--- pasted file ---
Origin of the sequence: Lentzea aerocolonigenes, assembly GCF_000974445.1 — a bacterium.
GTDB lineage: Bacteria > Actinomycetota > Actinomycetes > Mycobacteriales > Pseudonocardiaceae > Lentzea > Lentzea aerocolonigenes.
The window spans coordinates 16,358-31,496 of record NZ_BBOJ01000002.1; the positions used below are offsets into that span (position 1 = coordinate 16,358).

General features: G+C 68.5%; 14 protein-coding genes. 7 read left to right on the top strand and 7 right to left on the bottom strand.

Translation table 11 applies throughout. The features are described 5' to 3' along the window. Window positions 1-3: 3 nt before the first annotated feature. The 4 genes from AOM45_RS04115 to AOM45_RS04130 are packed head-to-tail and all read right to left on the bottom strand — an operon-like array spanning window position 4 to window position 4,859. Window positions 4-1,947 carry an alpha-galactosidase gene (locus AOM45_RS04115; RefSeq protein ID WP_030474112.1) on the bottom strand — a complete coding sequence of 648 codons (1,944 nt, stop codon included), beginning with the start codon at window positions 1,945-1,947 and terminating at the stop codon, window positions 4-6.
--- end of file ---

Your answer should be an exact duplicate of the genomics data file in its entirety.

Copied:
Origin of the sequence: Lentzea aerocolonigenes, assembly GCF_000974445.1 — a bacterium.
GTDB lineage: Bacteria > Actinomycetota > Actinomycetes > Mycobacteriales > Pseudonocardiaceae > Lentzea > Lentzea aerocolonigenes.
The window spans coordinates 16,358-31,496 of record NZ_BBOJ01000002.1; the positions used below are offsets into that span (position 1 = coordinate 16,358).

General features: G+C 68.5%; 14 protein-coding genes. 7 read left to right on the top strand and 7 right to left on the bottom strand.

Translation table 11 applies throughout. The features are described 5' to 3' along the window. Window positions 1-3: 3 nt before the first annotated feature. The 4 genes from AOM45_RS04115 to AOM45_RS04130 are packed head-to-tail and all read right to left on the bottom strand — an operon-like array spanning window position 4 to window position 4,859. Window positions 4-1,947 carry an alpha-galactosidase gene (locus AOM45_RS04115; RefSeq protein ID WP_030474112.1) on the bottom strand — a complete coding sequence of 648 codons (1,944 nt, stop codon included), beginning with the start codon at window positions 1,945-1,947 and terminating at the stop codon, window positions 4-6.